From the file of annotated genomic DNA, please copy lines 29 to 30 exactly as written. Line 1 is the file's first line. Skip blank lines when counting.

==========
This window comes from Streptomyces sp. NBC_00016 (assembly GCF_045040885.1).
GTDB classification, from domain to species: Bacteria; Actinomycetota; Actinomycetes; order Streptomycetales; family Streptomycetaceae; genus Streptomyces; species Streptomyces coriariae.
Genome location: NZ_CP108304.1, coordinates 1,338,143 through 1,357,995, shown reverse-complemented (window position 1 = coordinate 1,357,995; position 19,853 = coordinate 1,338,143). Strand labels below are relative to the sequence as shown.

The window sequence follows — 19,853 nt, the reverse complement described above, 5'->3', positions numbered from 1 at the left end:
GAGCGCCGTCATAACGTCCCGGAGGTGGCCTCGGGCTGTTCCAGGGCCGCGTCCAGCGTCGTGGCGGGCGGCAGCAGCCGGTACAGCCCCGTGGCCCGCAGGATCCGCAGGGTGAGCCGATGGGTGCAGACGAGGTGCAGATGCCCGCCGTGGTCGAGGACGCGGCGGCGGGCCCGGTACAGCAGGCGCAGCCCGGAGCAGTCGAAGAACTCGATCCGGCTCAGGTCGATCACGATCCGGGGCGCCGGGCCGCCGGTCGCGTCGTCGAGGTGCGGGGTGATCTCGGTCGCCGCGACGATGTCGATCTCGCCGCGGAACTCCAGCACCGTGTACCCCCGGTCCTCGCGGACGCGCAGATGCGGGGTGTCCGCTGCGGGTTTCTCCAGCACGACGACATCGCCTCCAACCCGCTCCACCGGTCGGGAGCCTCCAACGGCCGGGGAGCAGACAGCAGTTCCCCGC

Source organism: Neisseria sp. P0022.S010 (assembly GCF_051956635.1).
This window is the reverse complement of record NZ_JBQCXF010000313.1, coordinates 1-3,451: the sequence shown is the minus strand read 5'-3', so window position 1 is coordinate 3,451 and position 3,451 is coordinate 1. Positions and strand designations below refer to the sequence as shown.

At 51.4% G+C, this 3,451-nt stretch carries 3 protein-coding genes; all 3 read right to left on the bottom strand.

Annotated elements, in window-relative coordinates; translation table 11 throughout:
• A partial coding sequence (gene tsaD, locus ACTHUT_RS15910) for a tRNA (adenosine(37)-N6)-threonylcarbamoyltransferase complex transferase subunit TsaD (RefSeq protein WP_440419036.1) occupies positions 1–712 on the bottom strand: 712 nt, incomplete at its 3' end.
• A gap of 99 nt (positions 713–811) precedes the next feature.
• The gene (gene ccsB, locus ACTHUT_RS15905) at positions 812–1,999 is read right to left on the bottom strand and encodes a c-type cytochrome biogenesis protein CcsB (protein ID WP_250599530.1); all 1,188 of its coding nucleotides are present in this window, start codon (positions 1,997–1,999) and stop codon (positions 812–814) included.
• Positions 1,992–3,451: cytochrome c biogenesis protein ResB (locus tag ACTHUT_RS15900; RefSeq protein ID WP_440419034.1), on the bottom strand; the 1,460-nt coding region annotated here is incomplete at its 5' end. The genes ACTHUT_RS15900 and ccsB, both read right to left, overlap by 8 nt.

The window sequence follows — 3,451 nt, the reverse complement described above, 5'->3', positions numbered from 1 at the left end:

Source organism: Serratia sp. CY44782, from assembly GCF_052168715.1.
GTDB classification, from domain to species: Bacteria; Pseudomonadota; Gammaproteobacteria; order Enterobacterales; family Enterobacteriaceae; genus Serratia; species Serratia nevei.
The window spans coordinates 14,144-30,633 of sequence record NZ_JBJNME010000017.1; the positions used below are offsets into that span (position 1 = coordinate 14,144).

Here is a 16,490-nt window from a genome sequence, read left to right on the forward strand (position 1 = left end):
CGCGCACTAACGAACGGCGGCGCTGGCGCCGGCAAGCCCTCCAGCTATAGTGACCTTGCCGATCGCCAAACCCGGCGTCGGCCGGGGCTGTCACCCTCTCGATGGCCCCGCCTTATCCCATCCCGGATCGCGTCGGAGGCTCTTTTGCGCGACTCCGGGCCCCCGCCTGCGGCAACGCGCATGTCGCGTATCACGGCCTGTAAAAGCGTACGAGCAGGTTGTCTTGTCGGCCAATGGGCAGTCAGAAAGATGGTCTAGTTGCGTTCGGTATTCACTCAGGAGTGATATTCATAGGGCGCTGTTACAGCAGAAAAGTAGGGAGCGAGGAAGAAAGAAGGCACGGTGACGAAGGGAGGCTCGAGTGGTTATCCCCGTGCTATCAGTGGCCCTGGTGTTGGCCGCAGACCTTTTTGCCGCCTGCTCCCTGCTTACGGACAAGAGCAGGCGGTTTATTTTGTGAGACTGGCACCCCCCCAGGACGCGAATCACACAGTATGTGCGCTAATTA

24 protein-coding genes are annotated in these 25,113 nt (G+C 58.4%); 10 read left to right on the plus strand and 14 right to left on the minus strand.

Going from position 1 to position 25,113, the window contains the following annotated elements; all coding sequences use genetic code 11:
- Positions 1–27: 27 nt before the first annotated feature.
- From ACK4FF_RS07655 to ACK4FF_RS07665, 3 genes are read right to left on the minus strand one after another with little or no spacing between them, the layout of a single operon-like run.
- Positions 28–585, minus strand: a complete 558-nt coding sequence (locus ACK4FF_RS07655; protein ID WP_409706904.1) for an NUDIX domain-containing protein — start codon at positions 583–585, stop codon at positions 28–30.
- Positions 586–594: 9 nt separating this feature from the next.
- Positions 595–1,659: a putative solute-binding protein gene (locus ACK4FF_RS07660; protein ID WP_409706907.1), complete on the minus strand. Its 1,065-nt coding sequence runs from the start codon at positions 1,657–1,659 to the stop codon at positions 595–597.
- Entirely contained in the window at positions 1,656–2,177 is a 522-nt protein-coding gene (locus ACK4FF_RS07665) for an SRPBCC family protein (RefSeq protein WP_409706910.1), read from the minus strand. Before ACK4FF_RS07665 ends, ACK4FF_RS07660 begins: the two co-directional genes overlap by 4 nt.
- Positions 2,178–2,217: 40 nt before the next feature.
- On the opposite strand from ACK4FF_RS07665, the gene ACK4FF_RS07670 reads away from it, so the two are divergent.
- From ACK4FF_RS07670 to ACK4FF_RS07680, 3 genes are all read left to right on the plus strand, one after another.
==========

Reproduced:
- On the opposite strand from ACK4FF_RS07665, the gene ACK4FF_RS07670 reads away from it, so the two are divergent.
- From ACK4FF_RS07670 to ACK4FF_RS07680, 3 genes are all read left to right on the plus strand, one after another.